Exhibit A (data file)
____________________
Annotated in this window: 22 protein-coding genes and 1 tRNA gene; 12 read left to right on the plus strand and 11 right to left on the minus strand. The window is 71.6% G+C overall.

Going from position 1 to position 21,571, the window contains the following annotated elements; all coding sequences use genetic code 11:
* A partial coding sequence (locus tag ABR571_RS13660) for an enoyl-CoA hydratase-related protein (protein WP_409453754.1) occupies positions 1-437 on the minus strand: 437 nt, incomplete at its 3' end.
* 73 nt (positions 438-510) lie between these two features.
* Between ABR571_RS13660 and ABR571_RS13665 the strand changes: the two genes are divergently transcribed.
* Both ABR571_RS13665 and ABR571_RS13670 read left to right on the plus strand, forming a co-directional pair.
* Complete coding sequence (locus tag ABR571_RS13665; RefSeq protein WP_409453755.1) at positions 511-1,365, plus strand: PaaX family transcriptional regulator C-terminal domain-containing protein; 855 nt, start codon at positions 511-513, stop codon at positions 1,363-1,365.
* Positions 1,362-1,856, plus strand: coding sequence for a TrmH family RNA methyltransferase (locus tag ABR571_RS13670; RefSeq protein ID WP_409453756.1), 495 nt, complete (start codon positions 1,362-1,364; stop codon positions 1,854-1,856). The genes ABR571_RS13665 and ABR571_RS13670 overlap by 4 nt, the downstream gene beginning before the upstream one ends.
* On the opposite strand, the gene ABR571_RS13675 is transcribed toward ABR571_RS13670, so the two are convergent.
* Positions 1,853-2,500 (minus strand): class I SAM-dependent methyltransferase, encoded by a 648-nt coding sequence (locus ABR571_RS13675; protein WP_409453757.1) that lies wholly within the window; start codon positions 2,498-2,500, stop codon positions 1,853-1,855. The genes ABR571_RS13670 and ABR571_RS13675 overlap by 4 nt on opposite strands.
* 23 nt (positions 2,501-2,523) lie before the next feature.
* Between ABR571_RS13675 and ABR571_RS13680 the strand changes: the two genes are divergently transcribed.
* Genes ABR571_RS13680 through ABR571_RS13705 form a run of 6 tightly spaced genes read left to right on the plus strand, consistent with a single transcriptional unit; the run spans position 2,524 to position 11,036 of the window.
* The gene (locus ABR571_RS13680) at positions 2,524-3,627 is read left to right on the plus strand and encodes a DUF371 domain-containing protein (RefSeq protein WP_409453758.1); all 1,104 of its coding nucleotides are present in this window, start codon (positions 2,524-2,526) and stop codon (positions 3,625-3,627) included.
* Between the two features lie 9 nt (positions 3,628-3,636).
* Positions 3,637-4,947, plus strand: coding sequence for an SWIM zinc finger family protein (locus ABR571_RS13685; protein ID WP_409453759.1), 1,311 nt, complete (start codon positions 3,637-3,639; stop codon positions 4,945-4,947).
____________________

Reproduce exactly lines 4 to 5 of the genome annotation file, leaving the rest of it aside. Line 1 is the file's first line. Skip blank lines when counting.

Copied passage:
* 73 nt (positions 438-510) lie between these two features.
* Between ABR571_RS13660 and ABR571_RS13665 the strand changes: the two genes are divergently transcribed.